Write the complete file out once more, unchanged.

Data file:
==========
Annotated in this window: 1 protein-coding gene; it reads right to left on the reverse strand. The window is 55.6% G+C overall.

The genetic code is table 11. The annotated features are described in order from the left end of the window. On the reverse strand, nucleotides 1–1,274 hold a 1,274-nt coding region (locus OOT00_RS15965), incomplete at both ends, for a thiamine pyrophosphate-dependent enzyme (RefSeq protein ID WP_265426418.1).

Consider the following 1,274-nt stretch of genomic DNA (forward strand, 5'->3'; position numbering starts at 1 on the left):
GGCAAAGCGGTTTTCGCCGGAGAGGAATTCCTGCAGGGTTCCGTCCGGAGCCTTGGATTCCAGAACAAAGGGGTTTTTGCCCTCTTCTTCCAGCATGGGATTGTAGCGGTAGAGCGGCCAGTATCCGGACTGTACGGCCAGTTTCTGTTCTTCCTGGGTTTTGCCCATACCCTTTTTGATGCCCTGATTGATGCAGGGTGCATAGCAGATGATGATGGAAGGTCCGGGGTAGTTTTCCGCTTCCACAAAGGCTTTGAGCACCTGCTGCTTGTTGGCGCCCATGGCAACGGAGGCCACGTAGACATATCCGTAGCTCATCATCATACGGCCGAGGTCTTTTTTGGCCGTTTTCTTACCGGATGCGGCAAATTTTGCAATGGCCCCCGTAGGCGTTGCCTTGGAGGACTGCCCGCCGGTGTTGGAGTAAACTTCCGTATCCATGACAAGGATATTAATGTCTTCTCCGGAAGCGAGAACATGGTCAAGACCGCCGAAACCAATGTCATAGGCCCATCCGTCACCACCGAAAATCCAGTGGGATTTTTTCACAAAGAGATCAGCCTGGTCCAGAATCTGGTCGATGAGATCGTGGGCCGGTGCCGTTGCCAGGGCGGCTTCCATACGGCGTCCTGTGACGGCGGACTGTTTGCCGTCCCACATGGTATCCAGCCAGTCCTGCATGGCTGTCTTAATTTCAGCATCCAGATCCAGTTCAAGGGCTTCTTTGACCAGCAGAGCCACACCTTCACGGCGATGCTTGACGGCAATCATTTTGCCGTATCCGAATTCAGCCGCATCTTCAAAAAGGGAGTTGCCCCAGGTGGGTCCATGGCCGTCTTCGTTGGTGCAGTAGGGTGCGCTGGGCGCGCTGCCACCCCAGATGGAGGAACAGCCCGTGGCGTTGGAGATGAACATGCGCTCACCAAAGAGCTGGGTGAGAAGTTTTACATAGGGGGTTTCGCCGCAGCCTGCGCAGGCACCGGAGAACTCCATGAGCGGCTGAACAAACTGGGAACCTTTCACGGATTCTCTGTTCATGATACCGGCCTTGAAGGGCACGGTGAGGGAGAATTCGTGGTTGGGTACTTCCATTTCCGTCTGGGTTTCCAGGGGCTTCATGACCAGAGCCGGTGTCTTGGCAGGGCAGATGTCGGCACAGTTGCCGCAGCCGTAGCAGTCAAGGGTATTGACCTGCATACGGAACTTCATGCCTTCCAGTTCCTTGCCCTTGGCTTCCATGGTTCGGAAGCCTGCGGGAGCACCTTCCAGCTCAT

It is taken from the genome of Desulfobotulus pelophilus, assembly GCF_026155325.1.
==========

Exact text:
Annotated in this window: 1 protein-coding gene; it reads right to left on the reverse strand. The window is 55.6% G+C overall.

The genetic code is table 11. The annotated features are described in order from the left end of the window. On the reverse strand, nucleotides 1–1,274 hold a 1,274-nt coding region (locus OOT00_RS15965), incomplete at both ends, for a thiamine pyrophosphate-dependent enzyme (RefSeq protein ID WP_265426418.1).

Consider the following 1,274-nt stretch of genomic DNA (forward strand, 5'->3'; position numbering starts at 1 on the left):
GGCAAAGCGGTTTTCGCCGGAGAGGAATTCCTGCAGGGTTCCGTCCGGAGCCTTGGATTCCAGAACAAAGGGGTTTTTGCCCTCTTCTTCCAGCATGGGATTGTAGCGGTAGAGCGGCCAGTATCCGGACTGTACGGCCAGTTTCTGTTCTTCCTGGGTTTTGCCCATACCCTTTTTGATGCCCTGATTGATGCAGGGTGCATAGCAGATGATGATGGAAGGTCCGGGGTAGTTTTCCGCTTCCACAAAGGCTTTGAGCACCTGCTGCTTGTTGGCGCCCATGGCAACGGAGGCCACGTAGACATATCCGTAGCTCATCATCATACGGCCGAGGTCTTTTTTGGCCGTTTTCTTACCGGATGCGGCAAATTTTGCAATGGCCCCCGTAGGCGTTGCCTTGGAGGACTGCCCGCCGGTGTTGGAGTAAACTTCCGTATCCATGACAAGGATATTAATGTCTTCTCCGGAAGCGAGAACATGGTCAAGACCGCCGAAACCAATGTCATAGGCCCATCCGTCACCACCGAAAATCCAGTGGGATTTTTTCACAAAGAGATCAGCCTGGTCCAGAATCTGGTCGATGAGATCGTGGGCCGGTGCCGTTGCCAGGGCGGCTTCCATACGGCGTCCTGTGACGGCGGACTGTTTGCCGTCCCACATGGTATCCAGCCAGTCCTGCATGGCTGTCTTAATTTCAGCATCCAGATCCAGTTCAAGGGCTTCTTTGACCAGCAGAGCCACACCTTCACGGCGATGCTTGACGGCAATCATTTTGCCGTATCCGAATTCAGCCGCATCTTCAAAAAGGGAGTTGCCCCAGGTGGGTCCATGGCCGTCTTCGTTGGTGCAGTAGGGTGCGCTGGGCGCGCTGCCACCCCAGATGGAGGAACAGCCCGTGGCGTTGGAGATGAACATGCGCTCACCAAAGAGCTGGGTGAGAAGTTTTACATAGGGGGTTTCGCCGCAGCCTGCGCAGGCACCGGAGAACTCCATGAGCGGCTGAACAAACTGGGAACCTTTCACGGATTCTCTGTTCATGATACCGGCCTTGAAGGGCACGGTGAGGGAGAATTCGTGGTTGGGTACTTCCATTTCCGTCTGGGTTTCCAGGGGCTTCATGACCAGAGCCGGTGTCTTGGCAGGGCAGATGTCGGCACAGTTGCCGCAGCCGTAGCAGTCAAGGGTATTGACCTGCATACGGAACTTCATGCCTTCCAGTTCCTTGCCCTTGGCTTCCATGGTTCGGAAGCCTGCGGGAGCACCTTCCAGCTCAT

It is taken from the genome of Desulfobotulus pelophilus, assembly GCF_026155325.1.